A new policy announced by the U.S. Department of Justice (DOJ) makes it even more critical for companies to analyze and assess corporate wrongdoing quickly, or risk missing out on potential leniency from self-reporting to the U.S. Government.

On March 7, 2024, Deputy Attorney General Lisa Monaco announced that the DOJ is launching a pilot whistleblower reward program that is intended to incentivize individuals to report corporate misconduct to the U.S. Government. While speaking at the American Bar Association's 39th National Institute on White Collar Crime, DAG Monaco stated that if an individual helps the DOJ discover significant corporate or financial misconduct, which was otherwise unknown to the DOJ, then the individual could qualify to receive a portion of the resulting forfeiture. The DOJ plans to announce the details of the program in about 90 days and to officially begin the program in 2024.

DAG Monaco highlighted that under its new corporate enforcement regime, the DOJ is:

  • Holding individuals accountable for corporate misconduct.
  • Demanding stiffer penalties for corporate recidivists.
  • Using a mix of carrots and sticks to promote responsible corporate citizenship.
  • Evolving to meet new and emergency threats, including disruptive technology.

To that end, this new DOJ whistleblower reward program, coupled with DOJ's revamped corporate enforcement and voluntary self-disclosure policies from last year, further encourages and emphasizes early cooperation with the U.S. Government and self-reporting of corporate criminal misconduct from companies in return for leniency—or risk missing out on the DOJ's carrot.

DOJ 2023 Policy Revisions

The whistleblower reward program is the latest in a string of revisions to the DOJ policies on corporate criminal enforcement.1 In February and March 2023, the DOJ rolled out a series of revisions to its Corporate Enforcement and Voluntary Self-Disclosure Policy designed to broaden the pool of companies that would be eligible for cooperation credit in order to incentivize additional companies to cooperate with DOJ investigations.

The DOJ announced it would significantly reduce fines for companies depending on their (1) voluntary self-disclosure, (2) cooperation, and (3) remediation of the corporate misconduct. As under prior guidance, the DOJ could also decline to seek a guilty plea. Under the revised policies, companies with prior criminal resolutions and other aggravating factors could still be afforded leniency, depending on their disclosure and degree of cooperation and remediation.

In March 2023, the DOJ also announced the Compensation Incentives and Clawbacks Program, in which a company cooperating with a DOJ investigation could receive an additional fine reduction, if the company had implemented a program to recoup, or clawback, compensation from culpable employees.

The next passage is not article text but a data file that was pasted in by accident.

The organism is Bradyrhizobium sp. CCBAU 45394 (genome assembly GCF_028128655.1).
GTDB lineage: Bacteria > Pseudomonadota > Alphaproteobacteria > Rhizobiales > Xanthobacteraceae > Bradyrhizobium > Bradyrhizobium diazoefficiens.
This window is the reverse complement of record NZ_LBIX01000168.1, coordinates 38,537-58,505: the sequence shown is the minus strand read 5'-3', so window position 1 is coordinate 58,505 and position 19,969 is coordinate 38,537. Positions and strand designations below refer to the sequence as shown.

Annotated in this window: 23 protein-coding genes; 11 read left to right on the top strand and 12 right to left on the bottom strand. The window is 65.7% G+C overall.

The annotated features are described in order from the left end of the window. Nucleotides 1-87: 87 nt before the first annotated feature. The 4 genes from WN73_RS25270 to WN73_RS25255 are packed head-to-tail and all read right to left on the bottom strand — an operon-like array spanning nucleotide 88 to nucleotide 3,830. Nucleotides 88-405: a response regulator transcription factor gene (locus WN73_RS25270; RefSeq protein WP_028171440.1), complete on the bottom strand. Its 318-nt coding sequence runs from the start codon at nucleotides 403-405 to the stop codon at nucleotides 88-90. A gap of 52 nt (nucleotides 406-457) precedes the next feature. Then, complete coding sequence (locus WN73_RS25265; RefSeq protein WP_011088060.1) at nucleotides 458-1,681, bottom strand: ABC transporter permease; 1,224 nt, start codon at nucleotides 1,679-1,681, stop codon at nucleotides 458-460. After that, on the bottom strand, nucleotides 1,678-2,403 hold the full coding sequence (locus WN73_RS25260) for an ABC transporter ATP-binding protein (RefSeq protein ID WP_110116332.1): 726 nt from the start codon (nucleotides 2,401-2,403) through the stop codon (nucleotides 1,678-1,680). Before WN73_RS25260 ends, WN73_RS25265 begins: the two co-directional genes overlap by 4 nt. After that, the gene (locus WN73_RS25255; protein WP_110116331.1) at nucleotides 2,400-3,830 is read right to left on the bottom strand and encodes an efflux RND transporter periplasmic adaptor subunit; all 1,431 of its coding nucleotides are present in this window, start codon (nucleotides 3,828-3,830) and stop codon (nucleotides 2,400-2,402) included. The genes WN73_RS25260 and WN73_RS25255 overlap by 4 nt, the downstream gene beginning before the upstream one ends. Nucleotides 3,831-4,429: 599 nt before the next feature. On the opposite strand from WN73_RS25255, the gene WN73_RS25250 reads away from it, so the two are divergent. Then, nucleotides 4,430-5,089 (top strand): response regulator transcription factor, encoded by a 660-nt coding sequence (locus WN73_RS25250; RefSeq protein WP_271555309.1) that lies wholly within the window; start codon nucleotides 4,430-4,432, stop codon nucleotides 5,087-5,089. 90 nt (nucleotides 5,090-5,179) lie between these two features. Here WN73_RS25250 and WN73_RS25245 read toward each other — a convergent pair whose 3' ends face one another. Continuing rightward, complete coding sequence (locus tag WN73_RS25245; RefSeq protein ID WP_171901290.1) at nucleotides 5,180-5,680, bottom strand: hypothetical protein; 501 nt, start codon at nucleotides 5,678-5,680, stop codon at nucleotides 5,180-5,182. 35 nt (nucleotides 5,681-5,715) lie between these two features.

DOJ Whistleblower Reward Program

Understanding that money talks, DAG Monaco likened the whistleblower reward program to the days of "Wanted" posters in the Old West, offering rewards to help law enforcement uncover criminal activity. And while DAG Monaco pointed to the successes of other federal agency whistleblower award programs, she also identified their limitations in only covering misconduct within their agencies' jurisdictions.

With this newly announced program, the DOJ seeks to fill those gaps.

The DOJ is currently authorized to pay monetary awards to individuals who provide information or assistance leading to civil or criminal forfeitures, but the DOJ has never had an official program to award whistleblowers.

By implementing this program, the DOJ is hoping to receive reports regarding:

  • Criminal abuses in the U.S. financial system.
  • Foreign corruption cases, including Foreign Corrupt Practices Act (FCPA) violations by non-issuers and violations of the recently enacted Foreign Extortion Prevention Act.
  • Domestic corruption cases, especially those involving illegal corporate payments to government officials.

The particulars of the program have not yet been disclosed, but DAG Monaco indicated that the DOJ will offer payments only:

  • After all victims have been properly compensated.
  • To those who submit truthful information not already known to the U.S. Government.
  • To those not involved in the criminal activity itself.
  • In cases where there is not an existing financial disclosure incentive—including qui tam or another federal whistleblower program.

Further requirements for program eligibility include providing original, non-public, truthful information not already known to the DOJ, and only when that information is provided voluntarily and not in response to any U.S. Government inquiry, preexisting reporting obligation, or imminent threat of disclosure. The DOJ also expects to establish a monetary threshold for rewards.